III Publishing

On Death
August 17, 2010
by William P. Meyers

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Child: During our talk about God, you said we could talk about death later.

Meyers: Certainly. And I agree that now is that conversation's later.

Child: I don't want to die.

Meyers: Of course not. You are like me, you like life.

Child: But everybody dies. Only they don't really. They go to heaven, so they don't really die, at least if they are saved.

Meyers: Another belief system that denies the reality of death postulates reincarnation instead of heaven and hell. In reincarnation the soul, at death, moves into the body of a creature being born. Reincarnation is associated most closely with Hinduism and Buddhism. But let's focus on the death of the human body, and worry about heaven and reincarnation later. Okay?

Child: Okay.

Meyers: How old are you?

Child: Twelve.

Meyers: Then thirteen, or certainly fourteen, year ago you were not alive. Any problem with that?

Child: No, I guess not.

Meyers: And you would agree the past is real. Yesterday was as real as today, and the day you were born was a real day, and before you were born real things happened, like the births and deaths of your ancestors in say the 19th century?

Child: Of course.

Meyers: I only make the point because some religions and philosophies, like Buddhism and extreme forms of skepticism, insist that the present is an illusion, and the past must be an illusion too. We'll talk about the idea that the world is an illusion at some other point, or else we'll lose track of this death question.

Child: So what does the past being real have to do with death?

Meyers: Let's suppose you live for a really long time. Just say 80 years. Now imagine we are both dead, let's say a hundred years from now. Go ahead, try to imagine being someone else, a hundred years from now, who maybe has heard about you or me, and is thinking about the year 2010.

Child: I guess anyone could do that. Anyone alive then. Just like I can imagine my great grandfathers during World War II. Two of them fought, one was too old, one was too young.

Meyers: So it is pretty simple. People are born, live some length of time, and then die. After they die their life is in the past. Can we see the City of London right now?

Child: No, but I could get web cams to come up if you wanted to see.

Meyers: Surely you could. And there are still archives about your soldier ancestors, we could see them if we wanted to. But we can't be in two geographic locations at once, and we can't be in two times at once. Our present is your ancestors' future and your descendents' past. It is all real.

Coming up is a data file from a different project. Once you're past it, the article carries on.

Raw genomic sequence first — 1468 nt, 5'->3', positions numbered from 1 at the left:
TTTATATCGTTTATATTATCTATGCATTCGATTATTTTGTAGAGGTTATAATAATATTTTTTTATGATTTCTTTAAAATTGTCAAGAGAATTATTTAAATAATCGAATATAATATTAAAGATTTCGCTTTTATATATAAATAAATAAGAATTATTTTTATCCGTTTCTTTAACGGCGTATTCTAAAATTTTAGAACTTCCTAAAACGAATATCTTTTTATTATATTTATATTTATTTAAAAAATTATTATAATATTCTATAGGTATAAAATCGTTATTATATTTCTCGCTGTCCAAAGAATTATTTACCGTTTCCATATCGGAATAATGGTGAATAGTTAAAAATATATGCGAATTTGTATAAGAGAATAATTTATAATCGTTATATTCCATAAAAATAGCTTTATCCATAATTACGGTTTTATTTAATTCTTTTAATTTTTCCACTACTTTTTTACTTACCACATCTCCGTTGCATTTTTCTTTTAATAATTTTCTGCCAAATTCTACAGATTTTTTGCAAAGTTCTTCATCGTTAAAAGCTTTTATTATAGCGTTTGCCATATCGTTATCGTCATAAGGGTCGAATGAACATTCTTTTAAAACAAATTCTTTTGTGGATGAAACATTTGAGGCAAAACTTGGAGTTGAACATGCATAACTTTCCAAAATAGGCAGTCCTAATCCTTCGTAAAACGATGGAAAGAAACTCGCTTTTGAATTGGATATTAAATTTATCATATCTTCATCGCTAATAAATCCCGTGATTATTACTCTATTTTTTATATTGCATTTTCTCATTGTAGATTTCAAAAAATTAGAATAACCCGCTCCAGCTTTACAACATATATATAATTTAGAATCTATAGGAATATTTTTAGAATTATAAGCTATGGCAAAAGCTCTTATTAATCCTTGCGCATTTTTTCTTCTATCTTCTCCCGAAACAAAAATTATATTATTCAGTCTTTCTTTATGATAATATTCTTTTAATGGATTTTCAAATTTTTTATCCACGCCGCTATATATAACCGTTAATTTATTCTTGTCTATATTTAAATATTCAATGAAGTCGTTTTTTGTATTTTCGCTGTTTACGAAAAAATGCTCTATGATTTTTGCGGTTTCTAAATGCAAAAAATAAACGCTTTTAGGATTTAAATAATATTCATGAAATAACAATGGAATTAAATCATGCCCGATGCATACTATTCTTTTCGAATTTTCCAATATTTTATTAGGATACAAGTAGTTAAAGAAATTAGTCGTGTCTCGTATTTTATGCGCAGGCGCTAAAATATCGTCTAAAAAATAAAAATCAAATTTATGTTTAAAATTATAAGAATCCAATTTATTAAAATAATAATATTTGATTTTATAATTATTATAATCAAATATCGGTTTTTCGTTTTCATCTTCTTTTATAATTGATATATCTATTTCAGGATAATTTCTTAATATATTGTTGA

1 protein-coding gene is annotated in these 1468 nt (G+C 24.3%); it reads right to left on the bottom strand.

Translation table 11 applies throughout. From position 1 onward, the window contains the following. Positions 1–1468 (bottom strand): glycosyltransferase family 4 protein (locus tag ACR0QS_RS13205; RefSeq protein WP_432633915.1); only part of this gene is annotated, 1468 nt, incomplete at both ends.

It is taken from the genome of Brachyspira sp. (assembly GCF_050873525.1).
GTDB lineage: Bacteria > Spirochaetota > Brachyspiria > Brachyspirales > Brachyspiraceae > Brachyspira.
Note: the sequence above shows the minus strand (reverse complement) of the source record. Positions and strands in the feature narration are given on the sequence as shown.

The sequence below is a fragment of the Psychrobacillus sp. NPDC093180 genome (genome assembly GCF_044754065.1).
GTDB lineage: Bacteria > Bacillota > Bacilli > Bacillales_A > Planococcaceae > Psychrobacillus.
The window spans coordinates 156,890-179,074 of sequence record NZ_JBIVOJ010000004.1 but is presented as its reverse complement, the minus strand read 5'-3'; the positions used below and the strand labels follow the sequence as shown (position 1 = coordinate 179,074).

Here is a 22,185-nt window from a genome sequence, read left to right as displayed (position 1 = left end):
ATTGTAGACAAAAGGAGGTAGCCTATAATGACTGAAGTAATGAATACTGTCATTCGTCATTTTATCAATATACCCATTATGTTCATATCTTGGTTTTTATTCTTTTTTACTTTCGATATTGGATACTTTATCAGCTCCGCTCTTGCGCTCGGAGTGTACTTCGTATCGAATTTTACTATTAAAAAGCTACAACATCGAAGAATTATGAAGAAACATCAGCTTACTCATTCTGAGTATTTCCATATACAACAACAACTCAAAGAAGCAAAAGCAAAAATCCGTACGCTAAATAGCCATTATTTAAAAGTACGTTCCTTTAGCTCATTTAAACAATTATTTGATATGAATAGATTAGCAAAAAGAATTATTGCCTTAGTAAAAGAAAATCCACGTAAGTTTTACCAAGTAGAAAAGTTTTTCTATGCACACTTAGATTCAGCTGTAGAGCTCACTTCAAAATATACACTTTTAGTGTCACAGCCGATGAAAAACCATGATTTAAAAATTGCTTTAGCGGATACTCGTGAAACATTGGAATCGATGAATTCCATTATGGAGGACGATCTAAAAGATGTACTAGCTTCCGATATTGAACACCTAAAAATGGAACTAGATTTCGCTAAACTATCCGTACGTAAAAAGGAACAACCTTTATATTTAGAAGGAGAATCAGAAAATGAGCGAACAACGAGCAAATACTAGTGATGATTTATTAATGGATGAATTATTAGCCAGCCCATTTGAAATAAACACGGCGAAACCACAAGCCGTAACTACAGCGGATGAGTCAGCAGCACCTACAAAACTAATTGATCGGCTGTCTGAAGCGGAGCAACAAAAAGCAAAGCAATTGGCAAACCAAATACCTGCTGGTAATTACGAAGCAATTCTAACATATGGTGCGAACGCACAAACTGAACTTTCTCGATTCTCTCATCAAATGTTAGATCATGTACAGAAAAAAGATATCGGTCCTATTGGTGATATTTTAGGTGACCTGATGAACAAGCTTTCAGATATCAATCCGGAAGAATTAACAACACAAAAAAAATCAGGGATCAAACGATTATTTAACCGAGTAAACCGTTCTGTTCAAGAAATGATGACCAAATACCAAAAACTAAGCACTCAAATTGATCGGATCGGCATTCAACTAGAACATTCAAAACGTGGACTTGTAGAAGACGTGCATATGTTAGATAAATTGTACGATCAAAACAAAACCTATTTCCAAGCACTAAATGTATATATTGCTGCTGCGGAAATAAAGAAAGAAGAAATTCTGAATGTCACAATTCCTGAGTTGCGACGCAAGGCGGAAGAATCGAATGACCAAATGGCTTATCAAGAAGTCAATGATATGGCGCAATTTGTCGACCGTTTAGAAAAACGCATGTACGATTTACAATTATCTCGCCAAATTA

When someone dies their life is simply in the past, to the people whose life goes on. But their life is still real. The common phrase "he passed away" really should be "he's in the past now."

Child: But what about heaven? Your body could be in the past, and your soul could go to heaven.

Meyers: People are sad when their relatives and friends die. They wish they were still alive, in the present. So a long, long time ago people invented the idea of ghosts. They would dream they saw their dead friends, so they thought they were still alive in some form. Then the professional religious racket got a hold of the idea. They encouraged people to think that ghosts are real, and they invented a home for them. At first it didn't sell well, because the home was pretty gloomy. Then some priests realized that inventing a happy ghost home, heaven, made living people happy. They wanted their dead to be alive in a happy home, and they wanted to go to a happy home themselves when they died. But it is just a story. The truth is dead people are in the past.

Child: I don't know. Seems you could have both.

Meyers: Sure. Some time when you have some time to put to use, you could read some about the Greek and Egyptian religions that were around before Christianity. You get an idea of the trajectory, of how religious and philosophic ideas developed. Sorting out what is true from what is false is no easy task. A lot of people want you to believe what they believe. And a lot of people choose that, to go along, to pretend to believe, just to get along with their friends and family.

Child: I want to know the truth.

Meyers: I think that's good. But the truth is not always beautiful, at least not in detail. Ugly things happen in this world. Hopefully you'll avoid the worst of them.


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